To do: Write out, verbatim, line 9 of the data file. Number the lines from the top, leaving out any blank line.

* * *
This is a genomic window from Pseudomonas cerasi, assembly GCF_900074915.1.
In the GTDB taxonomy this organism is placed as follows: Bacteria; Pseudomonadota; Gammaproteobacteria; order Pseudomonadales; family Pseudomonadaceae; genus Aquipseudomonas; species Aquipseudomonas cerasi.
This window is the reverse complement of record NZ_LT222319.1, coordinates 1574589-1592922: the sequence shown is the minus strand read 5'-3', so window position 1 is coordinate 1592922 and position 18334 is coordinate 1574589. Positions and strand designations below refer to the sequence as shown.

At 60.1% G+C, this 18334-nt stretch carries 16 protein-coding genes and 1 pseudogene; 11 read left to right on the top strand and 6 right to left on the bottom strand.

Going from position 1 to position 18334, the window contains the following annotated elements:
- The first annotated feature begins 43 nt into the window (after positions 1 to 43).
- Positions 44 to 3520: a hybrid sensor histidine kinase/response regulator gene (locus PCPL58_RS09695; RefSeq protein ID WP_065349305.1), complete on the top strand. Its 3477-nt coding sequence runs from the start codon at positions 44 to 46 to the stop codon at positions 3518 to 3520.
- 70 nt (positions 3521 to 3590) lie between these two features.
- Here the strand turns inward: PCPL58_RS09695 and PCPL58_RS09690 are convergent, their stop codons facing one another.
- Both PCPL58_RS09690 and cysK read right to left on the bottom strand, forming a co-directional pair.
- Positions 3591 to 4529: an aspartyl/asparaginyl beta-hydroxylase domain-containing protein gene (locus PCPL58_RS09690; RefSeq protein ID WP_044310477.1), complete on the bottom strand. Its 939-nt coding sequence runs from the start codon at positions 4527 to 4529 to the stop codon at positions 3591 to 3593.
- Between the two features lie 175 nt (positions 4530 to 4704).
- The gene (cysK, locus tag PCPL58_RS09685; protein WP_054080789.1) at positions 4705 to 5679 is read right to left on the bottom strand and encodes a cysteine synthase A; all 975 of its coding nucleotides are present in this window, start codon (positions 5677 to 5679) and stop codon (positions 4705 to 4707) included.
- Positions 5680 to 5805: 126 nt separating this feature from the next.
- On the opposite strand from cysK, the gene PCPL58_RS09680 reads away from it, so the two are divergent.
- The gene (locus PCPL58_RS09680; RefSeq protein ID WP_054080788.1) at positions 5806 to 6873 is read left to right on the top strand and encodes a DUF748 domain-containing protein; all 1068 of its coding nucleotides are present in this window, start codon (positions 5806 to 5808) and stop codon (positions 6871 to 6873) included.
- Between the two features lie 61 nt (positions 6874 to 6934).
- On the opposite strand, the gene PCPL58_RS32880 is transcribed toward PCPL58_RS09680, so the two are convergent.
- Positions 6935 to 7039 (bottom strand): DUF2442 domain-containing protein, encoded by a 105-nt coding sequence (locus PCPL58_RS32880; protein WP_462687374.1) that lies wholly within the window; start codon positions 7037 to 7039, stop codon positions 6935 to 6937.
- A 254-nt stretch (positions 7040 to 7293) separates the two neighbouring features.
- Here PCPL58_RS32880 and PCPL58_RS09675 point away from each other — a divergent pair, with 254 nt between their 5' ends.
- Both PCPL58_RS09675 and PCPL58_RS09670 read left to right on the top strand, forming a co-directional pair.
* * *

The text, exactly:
- Here the strand turns inward: PCPL58_RS09695 and PCPL58_RS09690 are convergent, their stop codons facing one another.